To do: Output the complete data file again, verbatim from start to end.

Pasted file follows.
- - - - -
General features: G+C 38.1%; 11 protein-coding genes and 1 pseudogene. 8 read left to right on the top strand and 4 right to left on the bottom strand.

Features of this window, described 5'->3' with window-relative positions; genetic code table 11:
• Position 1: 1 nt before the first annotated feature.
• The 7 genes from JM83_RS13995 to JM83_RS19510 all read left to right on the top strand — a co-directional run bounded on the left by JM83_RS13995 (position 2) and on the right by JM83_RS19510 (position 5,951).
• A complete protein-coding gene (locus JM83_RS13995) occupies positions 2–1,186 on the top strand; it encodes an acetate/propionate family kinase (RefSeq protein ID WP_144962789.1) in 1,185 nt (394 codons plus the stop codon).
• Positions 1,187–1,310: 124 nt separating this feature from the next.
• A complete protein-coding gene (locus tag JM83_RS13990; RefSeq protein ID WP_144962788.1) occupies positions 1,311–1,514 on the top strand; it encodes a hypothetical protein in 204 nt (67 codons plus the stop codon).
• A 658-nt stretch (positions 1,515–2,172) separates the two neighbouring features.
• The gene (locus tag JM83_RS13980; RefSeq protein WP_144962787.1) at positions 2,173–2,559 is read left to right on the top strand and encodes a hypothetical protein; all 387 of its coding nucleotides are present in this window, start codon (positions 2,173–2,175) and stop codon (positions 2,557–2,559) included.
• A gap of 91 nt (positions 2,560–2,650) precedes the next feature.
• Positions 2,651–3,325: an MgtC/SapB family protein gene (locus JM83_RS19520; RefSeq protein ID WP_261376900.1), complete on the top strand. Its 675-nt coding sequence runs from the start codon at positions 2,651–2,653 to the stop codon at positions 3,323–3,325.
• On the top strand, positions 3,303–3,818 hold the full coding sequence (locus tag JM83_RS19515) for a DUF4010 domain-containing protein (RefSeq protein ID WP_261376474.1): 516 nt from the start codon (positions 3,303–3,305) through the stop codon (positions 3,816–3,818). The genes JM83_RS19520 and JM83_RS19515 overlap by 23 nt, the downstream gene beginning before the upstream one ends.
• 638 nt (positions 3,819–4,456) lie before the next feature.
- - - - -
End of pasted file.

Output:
General features: G+C 38.1%; 11 protein-coding genes and 1 pseudogene. 8 read left to right on the top strand and 4 right to left on the bottom strand.

Features of this window, described 5'->3' with window-relative positions; genetic code table 11:
• Position 1: 1 nt before the first annotated feature.
• The 7 genes from JM83_RS13995 to JM83_RS19510 all read left to right on the top strand — a co-directional run bounded on the left by JM83_RS13995 (position 2) and on the right by JM83_RS19510 (position 5,951).
• A complete protein-coding gene (locus JM83_RS13995) occupies positions 2–1,186 on the top strand; it encodes an acetate/propionate family kinase (RefSeq protein ID WP_144962789.1) in 1,185 nt (394 codons plus the stop codon).
• Positions 1,187–1,310: 124 nt separating this feature from the next.
• A complete protein-coding gene (locus tag JM83_RS13990; RefSeq protein ID WP_144962788.1) occupies positions 1,311–1,514 on the top strand; it encodes a hypothetical protein in 204 nt (67 codons plus the stop codon).
• A 658-nt stretch (positions 1,515–2,172) separates the two neighbouring features.
• The gene (locus tag JM83_RS13980; RefSeq protein WP_144962787.1) at positions 2,173–2,559 is read left to right on the top strand and encodes a hypothetical protein; all 387 of its coding nucleotides are present in this window, start codon (positions 2,173–2,175) and stop codon (positions 2,557–2,559) included.
• A gap of 91 nt (positions 2,560–2,650) precedes the next feature.
• Positions 2,651–3,325: an MgtC/SapB family protein gene (locus JM83_RS19520; RefSeq protein ID WP_261376900.1), complete on the top strand. Its 675-nt coding sequence runs from the start codon at positions 2,651–2,653 to the stop codon at positions 3,323–3,325.
• On the top strand, positions 3,303–3,818 hold the full coding sequence (locus tag JM83_RS19515) for a DUF4010 domain-containing protein (RefSeq protein ID WP_261376474.1): 516 nt from the start codon (positions 3,303–3,305) through the stop codon (positions 3,816–3,818). The genes JM83_RS19520 and JM83_RS19515 overlap by 23 nt, the downstream gene beginning before the upstream one ends.
• 638 nt (positions 3,819–4,456) lie before the next feature.